The BD-1 was a two-seat, single-engine, low-wing airplane, the first design of American aeronautical engineer Jim Bede. The BD-1 was designed in 1960 as a kit-built aircraft intended for home assembly by amateur builders. Design goals included a kit price of $US 2500, including a rebuilt 100 hp (75 kW) engine and a cruise speed of 130 knots (240 km/h). The prototype N624BD first flew in 1962.
The BD-1 was a low-wing monoplane of all-metal construction, utilizing aluminium honeycomb construction and a laminar flow wing. The aircraft was predominantly of bonded, rather than riveted, construction. It featured a sliding canopy and two seats. The aircraft was designed to be towed behind a car to allow it to be stored at home in a garage and thus reduce hangarage costs. To facilitate this goal the aircraft had folding wings and a horizontal stabilizer of less than 8 foot (2.4 m) width. It was designed to be fully aerobatic as well and was stressed for 9g (90 m/s²).
Many parts of the BD-1 were interchangeable to simplify production. For example the wings were interchangeable as were the fin and horizontal tail. The ailerons and flaps were interchangeable and the rudder and elevators were as well. Many aerodynamic and handling compromises were made to achieve this commonality of parts and trailer-ability.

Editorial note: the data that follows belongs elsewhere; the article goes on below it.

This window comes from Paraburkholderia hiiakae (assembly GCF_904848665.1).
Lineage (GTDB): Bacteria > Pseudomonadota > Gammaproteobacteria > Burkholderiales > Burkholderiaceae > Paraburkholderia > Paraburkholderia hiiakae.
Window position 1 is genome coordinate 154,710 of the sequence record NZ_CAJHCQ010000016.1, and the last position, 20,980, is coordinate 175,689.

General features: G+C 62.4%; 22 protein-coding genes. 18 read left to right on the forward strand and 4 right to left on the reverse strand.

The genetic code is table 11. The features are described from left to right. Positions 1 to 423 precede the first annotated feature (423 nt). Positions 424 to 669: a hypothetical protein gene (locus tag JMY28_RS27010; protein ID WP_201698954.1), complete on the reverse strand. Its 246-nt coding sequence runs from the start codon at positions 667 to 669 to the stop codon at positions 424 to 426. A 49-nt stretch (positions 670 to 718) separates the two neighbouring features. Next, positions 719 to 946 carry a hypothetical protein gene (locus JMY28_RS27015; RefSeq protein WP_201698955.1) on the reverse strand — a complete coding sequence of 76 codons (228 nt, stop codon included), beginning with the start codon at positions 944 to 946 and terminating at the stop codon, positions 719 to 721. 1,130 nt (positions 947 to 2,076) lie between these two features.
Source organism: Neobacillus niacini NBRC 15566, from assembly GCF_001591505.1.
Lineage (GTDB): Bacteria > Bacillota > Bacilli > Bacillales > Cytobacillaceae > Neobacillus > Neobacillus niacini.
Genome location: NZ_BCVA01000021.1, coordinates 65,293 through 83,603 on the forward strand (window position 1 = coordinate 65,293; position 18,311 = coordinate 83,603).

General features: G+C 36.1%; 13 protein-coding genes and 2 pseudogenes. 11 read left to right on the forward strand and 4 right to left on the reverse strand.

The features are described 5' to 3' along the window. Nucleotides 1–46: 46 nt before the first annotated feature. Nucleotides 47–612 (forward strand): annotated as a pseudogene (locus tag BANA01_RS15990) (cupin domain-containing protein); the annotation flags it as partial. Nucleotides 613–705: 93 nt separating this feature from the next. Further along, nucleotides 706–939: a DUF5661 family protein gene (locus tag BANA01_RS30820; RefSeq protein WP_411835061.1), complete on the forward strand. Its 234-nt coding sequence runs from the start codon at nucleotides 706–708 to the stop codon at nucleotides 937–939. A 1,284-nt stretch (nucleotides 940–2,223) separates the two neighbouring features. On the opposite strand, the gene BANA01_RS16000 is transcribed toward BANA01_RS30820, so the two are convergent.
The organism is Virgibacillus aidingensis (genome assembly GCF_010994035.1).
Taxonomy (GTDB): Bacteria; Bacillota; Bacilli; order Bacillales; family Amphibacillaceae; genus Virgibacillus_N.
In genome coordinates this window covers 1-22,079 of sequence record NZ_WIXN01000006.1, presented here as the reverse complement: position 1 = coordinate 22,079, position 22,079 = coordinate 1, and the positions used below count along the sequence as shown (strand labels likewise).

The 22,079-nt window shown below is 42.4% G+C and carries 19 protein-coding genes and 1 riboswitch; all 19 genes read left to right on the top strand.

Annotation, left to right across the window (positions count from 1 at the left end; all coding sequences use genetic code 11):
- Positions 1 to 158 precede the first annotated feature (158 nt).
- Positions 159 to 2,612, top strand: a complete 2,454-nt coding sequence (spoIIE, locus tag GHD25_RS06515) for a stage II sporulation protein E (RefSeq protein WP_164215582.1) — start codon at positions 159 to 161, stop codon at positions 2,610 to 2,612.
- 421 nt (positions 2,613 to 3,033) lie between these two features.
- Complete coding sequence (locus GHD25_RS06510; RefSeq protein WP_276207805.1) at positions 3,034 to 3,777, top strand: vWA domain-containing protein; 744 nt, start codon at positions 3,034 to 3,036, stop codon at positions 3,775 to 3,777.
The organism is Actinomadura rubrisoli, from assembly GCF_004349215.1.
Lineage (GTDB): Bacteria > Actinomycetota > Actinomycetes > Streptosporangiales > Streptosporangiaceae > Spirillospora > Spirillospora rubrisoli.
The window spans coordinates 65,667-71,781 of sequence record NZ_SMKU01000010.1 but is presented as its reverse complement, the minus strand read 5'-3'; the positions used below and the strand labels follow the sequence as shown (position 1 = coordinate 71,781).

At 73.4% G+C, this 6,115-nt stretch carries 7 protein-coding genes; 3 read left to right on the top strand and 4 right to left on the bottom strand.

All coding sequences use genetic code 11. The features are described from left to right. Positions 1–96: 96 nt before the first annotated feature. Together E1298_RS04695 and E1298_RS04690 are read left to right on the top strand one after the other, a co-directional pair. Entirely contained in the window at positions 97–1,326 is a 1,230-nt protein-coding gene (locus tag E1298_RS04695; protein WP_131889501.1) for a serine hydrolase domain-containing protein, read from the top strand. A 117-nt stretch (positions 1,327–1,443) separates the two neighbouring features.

The aircraft was intended to be offered with a variety of new or rebuilt engines. Rebuilt engines were to be available to reduce the purchase price. Design powerplants included the Continental A65-8 of 65 hp (48 kW), Continental C90-14F of 90 hp (67 kW), Continental O-200A of 100 hp (75 kW) and a Lycoming O-235C1 of 108 hp (81 kW).
The BD-1 was never developed beyond prototype stage and no kits were produced. The company Bede founded to produce the BD-1 kits, Bede Aviation Corporation, eventually became American Aviation and they pursued FAA certification under FAR 23 for the design so that completed aircraft could be sold. Due to financial problems Bede was forced out of the company and the BD-1 was redesigned.
Redesign by American Aviation
During the redesign process the aircraft was modified so that the wings did not fold, making it easier to achieve certification. Other changes included a longer wing to improve rate-of-climb, an anti-servo tab on the elevator along with an elevator centering spring system to increase longitudinal stability and stall strips to improve the stall performance. The resulting aircraft entered production in the fall of 1968 as the 1969 model American Aviation AA-1 Yankee Clipper.
The BD-1's Legacy
While the BD-1 never did enter production itself, it has had a lasting impact on light aircraft production and spawned a whole series of off-spring designs including the Grumman American AA-1, AA-5, and Gulfstream American GA-7 Cougar.The ultimate derivative design, the Tiger Aircraft AG-5B Tiger, was produced until 2006 by Tiger Aircraft.
Published - July 2009
Copyright 2004-2017 © by Airports-Worldwide.com